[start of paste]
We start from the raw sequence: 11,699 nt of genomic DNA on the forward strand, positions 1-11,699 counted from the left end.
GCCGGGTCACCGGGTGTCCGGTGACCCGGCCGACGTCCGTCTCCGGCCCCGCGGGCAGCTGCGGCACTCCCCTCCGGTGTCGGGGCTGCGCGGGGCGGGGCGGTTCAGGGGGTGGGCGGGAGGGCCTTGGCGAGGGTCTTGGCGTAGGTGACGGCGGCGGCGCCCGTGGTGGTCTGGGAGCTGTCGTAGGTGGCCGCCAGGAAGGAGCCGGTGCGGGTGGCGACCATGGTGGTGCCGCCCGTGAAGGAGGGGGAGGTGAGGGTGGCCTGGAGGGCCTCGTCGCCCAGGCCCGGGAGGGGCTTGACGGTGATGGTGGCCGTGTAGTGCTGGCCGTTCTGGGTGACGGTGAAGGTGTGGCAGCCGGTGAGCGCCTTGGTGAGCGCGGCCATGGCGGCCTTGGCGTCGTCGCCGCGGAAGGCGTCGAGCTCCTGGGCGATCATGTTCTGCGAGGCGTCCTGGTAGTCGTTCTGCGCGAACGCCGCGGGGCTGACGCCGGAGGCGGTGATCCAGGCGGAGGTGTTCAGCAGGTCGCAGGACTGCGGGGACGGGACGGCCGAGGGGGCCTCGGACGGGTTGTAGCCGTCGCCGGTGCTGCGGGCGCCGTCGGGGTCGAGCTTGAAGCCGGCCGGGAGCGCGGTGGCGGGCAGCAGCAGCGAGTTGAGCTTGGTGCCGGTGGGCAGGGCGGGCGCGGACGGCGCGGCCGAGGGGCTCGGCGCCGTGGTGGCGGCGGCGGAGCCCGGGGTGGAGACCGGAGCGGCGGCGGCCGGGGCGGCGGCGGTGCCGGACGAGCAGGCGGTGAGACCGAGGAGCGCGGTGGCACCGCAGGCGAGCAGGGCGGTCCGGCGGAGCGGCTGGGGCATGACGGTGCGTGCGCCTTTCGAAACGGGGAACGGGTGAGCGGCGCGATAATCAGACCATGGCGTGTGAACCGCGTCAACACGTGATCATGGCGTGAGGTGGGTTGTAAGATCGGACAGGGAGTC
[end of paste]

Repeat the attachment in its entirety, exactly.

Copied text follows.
We start from the raw sequence: 11,699 nt of genomic DNA on the forward strand, positions 1-11,699 counted from the left end.
GCCGGGTCACCGGGTGTCCGGTGACCCGGCCGACGTCCGTCTCCGGCCCCGCGGGCAGCTGCGGCACTCCCCTCCGGTGTCGGGGCTGCGCGGGGCGGGGCGGTTCAGGGGGTGGGCGGGAGGGCCTTGGCGAGGGTCTTGGCGTAGGTGACGGCGGCGGCGCCCGTGGTGGTCTGGGAGCTGTCGTAGGTGGCCGCCAGGAAGGAGCCGGTGCGGGTGGCGACCATGGTGGTGCCGCCCGTGAAGGAGGGGGAGGTGAGGGTGGCCTGGAGGGCCTCGTCGCCCAGGCCCGGGAGGGGCTTGACGGTGATGGTGGCCGTGTAGTGCTGGCCGTTCTGGGTGACGGTGAAGGTGTGGCAGCCGGTGAGCGCCTTGGTGAGCGCGGCCATGGCGGCCTTGGCGTCGTCGCCGCGGAAGGCGTCGAGCTCCTGGGCGATCATGTTCTGCGAGGCGTCCTGGTAGTCGTTCTGCGCGAACGCCGCGGGGCTGACGCCGGAGGCGGTGATCCAGGCGGAGGTGTTCAGCAGGTCGCAGGACTGCGGGGACGGGACGGCCGAGGGGGCCTCGGACGGGTTGTAGCCGTCGCCGGTGCTGCGGGCGCCGTCGGGGTCGAGCTTGAAGCCGGCCGGGAGCGCGGTGGCGGGCAGCAGCAGCGAGTTGAGCTTGGTGCCGGTGGGCAGGGCGGGCGCGGACGGCGCGGCCGAGGGGCTCGGCGCCGTGGTGGCGGCGGCGGAGCCCGGGGTGGAGACCGGAGCGGCGGCGGCCGGGGCGGCGGCGGTGCCGGACGAGCAGGCGGTGAGACCGAGGAGCGCGGTGGCACCGCAGGCGAGCAGGGCGGTCCGGCGGAGCGGCTGGGGCATGACGGTGCGTGCGCCTTTCGAAACGGGGAACGGGTGAGCGGCGCGATAATCAGACCATGGCGTGTGAACCGCGTCAACACGTGATCATGGCGTGAGGTGGGTTGTAAGATCGGACAGGGAGTC